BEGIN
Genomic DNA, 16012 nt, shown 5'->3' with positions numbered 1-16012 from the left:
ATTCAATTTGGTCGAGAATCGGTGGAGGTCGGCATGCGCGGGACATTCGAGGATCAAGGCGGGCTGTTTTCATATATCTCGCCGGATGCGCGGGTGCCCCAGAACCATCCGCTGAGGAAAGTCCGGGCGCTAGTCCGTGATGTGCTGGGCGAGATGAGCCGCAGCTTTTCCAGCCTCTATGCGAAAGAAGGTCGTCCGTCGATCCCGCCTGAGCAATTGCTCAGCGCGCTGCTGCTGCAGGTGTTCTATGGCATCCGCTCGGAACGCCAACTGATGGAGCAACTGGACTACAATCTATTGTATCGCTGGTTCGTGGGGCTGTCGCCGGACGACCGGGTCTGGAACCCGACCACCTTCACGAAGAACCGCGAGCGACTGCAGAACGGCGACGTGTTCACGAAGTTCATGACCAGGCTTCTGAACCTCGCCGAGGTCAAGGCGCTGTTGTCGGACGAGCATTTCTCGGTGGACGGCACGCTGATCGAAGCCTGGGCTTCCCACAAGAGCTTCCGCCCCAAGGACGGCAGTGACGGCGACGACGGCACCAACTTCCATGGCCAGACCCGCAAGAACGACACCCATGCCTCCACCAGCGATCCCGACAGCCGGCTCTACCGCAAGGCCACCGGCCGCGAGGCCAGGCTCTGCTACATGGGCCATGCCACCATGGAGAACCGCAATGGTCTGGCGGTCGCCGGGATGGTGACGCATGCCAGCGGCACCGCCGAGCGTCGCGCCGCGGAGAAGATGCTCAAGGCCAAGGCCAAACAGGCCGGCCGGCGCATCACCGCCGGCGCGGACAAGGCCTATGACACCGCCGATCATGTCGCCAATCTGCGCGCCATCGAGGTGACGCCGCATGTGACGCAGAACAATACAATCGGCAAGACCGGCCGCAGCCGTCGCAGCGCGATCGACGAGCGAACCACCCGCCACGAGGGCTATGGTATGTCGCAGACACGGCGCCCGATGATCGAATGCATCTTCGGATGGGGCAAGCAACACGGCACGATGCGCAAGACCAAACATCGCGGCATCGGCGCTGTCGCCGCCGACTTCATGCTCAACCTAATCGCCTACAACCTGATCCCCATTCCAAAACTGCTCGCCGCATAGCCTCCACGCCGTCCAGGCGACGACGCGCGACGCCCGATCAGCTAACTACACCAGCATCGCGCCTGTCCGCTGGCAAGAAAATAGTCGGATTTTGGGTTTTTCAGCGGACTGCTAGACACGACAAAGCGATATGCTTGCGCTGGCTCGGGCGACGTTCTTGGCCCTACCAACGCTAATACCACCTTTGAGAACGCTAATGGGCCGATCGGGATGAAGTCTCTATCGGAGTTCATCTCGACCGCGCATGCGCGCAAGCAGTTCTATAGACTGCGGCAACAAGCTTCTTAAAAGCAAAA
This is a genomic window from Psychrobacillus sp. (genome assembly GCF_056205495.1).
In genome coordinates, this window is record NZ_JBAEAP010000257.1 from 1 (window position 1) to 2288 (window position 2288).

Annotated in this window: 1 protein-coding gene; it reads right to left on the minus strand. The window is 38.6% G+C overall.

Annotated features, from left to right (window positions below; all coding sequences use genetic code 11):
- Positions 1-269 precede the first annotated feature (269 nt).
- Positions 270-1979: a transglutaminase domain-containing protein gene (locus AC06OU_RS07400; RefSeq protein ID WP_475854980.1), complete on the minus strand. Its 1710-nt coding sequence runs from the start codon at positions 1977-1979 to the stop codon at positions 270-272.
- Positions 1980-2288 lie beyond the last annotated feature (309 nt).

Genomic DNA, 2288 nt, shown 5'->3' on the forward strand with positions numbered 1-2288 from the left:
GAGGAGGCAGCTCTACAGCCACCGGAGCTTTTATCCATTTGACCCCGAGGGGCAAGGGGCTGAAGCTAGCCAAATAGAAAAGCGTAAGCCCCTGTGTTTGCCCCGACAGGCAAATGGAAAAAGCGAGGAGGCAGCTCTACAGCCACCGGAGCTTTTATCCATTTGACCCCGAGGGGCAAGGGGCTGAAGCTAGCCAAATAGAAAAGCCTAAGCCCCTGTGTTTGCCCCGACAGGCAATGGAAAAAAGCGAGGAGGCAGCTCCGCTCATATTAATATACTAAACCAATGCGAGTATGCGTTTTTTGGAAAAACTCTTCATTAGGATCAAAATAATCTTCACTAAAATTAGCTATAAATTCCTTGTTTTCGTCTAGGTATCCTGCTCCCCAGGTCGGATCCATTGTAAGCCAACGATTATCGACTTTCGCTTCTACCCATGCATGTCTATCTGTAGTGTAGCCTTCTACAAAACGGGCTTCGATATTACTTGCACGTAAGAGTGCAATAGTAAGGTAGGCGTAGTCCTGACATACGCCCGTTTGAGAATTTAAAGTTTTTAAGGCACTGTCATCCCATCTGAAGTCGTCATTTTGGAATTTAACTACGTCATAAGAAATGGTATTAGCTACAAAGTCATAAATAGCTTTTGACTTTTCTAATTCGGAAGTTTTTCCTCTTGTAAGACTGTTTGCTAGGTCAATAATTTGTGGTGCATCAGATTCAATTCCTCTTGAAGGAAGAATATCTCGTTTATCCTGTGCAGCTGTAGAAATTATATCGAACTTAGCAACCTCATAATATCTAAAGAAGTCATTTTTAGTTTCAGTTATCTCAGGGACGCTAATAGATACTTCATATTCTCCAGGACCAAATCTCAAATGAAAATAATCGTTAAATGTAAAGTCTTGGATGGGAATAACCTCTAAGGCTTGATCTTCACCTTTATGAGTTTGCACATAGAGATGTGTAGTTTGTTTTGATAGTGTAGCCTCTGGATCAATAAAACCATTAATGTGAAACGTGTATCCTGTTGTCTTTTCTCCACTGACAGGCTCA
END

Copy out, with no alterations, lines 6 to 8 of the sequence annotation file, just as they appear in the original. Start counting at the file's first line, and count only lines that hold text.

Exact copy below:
Annotated features, from left to right (window positions below; all coding sequences use genetic code 11):
- Positions 1-269 precede the first annotated feature (269 nt).
- Positions 270-1979: a transglutaminase domain-containing protein gene (locus AC06OU_RS07400; RefSeq protein ID WP_475854980.1), complete on the minus strand. Its 1710-nt coding sequence runs from the start codon at positions 1977-1979 to the stop codon at positions 270-272.